Gingivitis can cause your cat to experience mouth pain. The condition needs prompt dental care from your veterinarian. Here, our Los Angeles vets discuss the causes, symptoms, and treatment options for gingivitis in cats. 

Feline Gingivitis

Gingivitis occurs when the gum or gingiva surrounding the teeth become inflamed. This disease can cause symptoms ranging from moderate to severe. In serious cases, cats with gingivitis can become extremely uncomfortable and develop issues with eating.

A dental cleaning under anesthesia would be needed to treat the condition. Similar to humans, plaque (an accumulation of germs, dead skin cells, mucus, food, and debris) can build up on the teeth and contribute to this disease. 

Causes of Gingivitis in Cats

Common causes of gingivitis in cats include:

  • Autoimmune diseases
  • Crowded teeth
  • FeLV (Feline Leukemia Virus)
  • Poor oral hygiene
  • Soft food
  • Old age

Signs of Gingivitis in Cats

Common signs of gingivitis in cats include:

  • Drooling
  • Plaque buildup 
  • Difficulty picking up toys or food, and keeping them in the mouth
  • Bad breath 
  • Calculi/tartar
  • Red or swollen gums 
  • Difficulty eating
  • Not eating at all 

Diagnosing Gingivitis in Cats

Cats typically mask their pain well, which is why you might not notice any signs of discomfort even if they are suffering from severe oral pain. 

Your feline friend may continue being active and eating like normal, but still have dental disease. It's important to take your cat to the vet regularly for routine exams, to give your vet the opportunity to identify any symptoms of dental problems. Vets are often able to spot signs of conditions while observing an animal and checking for the symptoms listed above. 

How to Treat Cat Gingivitis

If your cat has been diagnosed with gingivitis, treatment will focus on removing accumulated plaque and dental calculus, as well as treating or extracting destabilized and/or diseased teeth. To address any inflammatory dental diseases, regular tooth cleanings and dental X-rays should be conducted under anesthesia.

For cats with stomatitis to have a comfortable mouth, their teeth often have to be extracted by a veterinarian, if needed.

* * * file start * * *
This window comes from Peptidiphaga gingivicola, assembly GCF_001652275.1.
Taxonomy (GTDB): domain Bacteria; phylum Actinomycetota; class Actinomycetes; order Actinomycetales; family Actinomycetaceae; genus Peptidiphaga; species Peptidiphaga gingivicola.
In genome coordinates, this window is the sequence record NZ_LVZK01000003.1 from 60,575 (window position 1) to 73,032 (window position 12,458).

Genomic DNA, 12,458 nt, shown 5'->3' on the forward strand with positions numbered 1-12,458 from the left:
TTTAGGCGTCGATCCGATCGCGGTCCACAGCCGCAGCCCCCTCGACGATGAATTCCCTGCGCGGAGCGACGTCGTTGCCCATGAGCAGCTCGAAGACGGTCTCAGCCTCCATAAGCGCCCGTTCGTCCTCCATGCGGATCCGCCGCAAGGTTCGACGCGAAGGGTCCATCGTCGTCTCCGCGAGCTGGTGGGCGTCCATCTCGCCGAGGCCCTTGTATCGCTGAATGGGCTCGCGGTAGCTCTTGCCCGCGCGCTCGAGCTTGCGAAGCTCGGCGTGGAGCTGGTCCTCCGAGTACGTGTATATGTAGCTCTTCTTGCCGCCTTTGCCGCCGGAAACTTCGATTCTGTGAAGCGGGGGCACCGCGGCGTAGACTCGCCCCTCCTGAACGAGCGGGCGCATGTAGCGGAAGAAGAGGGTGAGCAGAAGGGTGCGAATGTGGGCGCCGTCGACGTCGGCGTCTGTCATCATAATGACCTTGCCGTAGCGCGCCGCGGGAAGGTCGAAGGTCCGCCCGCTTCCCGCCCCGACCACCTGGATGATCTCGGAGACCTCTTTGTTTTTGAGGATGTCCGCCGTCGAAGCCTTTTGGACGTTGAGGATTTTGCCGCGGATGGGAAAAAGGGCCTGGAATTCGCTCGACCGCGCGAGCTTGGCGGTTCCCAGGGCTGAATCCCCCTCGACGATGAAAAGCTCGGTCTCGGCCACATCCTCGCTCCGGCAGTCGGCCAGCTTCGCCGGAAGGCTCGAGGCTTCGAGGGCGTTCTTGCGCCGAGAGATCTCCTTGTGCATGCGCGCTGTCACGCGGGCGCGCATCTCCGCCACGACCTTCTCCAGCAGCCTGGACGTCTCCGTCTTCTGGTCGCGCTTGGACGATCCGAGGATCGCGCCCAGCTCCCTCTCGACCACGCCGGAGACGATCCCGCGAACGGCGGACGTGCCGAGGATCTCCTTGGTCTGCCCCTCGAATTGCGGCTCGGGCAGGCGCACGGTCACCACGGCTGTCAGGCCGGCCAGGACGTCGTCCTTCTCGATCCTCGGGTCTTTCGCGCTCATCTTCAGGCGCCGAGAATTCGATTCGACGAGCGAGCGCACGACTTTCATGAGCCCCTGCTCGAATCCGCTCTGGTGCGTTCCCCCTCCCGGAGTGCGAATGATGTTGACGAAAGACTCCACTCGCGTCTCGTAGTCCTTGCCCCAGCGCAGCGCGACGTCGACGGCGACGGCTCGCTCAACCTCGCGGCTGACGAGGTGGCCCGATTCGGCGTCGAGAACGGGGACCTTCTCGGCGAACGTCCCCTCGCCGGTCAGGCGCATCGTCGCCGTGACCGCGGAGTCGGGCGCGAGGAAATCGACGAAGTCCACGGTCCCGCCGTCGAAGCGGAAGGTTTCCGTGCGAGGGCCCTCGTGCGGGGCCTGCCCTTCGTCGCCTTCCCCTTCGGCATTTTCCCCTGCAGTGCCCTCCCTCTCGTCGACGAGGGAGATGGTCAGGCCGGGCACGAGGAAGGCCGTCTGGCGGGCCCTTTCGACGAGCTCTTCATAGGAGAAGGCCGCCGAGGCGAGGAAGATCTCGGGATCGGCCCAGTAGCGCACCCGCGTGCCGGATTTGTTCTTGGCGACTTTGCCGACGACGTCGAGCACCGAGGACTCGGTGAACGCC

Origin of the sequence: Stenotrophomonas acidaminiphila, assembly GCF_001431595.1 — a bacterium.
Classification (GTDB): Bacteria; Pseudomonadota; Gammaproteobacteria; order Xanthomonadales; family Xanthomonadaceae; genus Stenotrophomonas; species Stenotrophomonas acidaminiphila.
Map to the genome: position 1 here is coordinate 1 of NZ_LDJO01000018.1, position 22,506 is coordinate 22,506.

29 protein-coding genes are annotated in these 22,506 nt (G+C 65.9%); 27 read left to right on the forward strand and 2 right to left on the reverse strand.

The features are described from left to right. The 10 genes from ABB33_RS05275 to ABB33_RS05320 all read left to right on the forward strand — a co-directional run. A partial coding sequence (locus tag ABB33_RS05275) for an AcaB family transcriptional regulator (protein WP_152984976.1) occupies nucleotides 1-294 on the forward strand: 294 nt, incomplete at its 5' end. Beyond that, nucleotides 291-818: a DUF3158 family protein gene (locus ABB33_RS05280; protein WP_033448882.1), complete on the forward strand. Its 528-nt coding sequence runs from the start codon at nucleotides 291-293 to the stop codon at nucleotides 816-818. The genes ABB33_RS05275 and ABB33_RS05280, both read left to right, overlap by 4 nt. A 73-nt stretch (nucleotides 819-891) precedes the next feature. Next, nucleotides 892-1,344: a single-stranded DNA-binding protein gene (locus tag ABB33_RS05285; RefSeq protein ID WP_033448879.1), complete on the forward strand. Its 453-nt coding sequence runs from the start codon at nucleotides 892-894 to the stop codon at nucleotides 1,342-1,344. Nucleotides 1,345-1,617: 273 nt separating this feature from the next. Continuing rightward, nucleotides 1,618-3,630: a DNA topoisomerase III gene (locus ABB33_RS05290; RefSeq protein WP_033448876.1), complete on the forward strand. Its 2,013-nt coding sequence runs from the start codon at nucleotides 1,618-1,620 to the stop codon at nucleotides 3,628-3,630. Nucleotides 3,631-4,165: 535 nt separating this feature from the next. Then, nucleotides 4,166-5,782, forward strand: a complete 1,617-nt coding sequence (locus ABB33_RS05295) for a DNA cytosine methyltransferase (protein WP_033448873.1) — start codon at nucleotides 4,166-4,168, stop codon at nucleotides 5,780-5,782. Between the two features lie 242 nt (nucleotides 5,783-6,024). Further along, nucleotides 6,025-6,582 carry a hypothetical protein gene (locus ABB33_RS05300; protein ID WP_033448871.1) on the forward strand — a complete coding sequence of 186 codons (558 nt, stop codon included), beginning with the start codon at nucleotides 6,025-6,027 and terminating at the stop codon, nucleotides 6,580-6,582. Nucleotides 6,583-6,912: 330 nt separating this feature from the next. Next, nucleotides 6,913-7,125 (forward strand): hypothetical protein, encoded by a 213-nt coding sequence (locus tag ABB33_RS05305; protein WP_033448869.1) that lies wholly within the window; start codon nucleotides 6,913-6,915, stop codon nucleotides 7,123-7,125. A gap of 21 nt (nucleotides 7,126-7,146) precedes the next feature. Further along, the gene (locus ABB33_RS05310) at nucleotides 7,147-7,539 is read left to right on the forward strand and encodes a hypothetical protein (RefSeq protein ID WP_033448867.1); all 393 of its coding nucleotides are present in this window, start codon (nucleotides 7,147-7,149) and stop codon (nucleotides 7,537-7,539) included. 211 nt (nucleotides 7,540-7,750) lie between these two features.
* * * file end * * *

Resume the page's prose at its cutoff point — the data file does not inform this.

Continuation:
How often you need to bring your cat to the vet for dental checkups will be determined by how serious your cat's periodontal disease is. If your adult cat has overcrowded teeth or if they have baby (deciduous) teeth, your vet might suggest a tooth extraction. Your veterinarian will teach you how to brush your cat's teeth, and you should schedule follow-up exams.

Caring for Your Cat's Oral Health

You can purchase toothpaste and brushes specifically designed for cats at most pet supply stores, these can help prevent gingivitis. You should gradually and consistently introduce your kitty to the toothbrushing process so they can get used to it.

Make Your Cat Comfortable With Toothpaste & Toothbrushes

Leave snacks on the counter near the toothpaste and toothbrush so cats can associate something positive with them. You can also place a dab of toothpaste for them to lick off your finger so they get accustomed to it.

Getting Your Cat Used to You Touching Their Mouth

Choose a dental treat your cat enjoys and place it on their canine teeth. As they become accustomed to it, start placing it deeper and deeper into their mouth, on their teeth. This gets them used to you touching their mouth and makes it easier for you to introduce the toothpaste.

Brush Your Cat's Teeth

Once your cat is familiar with you touching their mouth and the feeling of a toothbrush and toothpaste, you should have an easier time brushing their teeth. Brush along their gum line (only on the outside of their teeth) for approximately 15 to 30 seconds, and when you are done reward them with a treat.

Note: The advice provided in this post is intended for informational purposes and does not constitute medical advice regarding pets. For an accurate diagnosis of your pet's condition, please make an appointment with your vet.

Is it time for your cat's professional dental exam and cleaning? Contact our Los Angeles vets to book an appointment for your four-legged companion.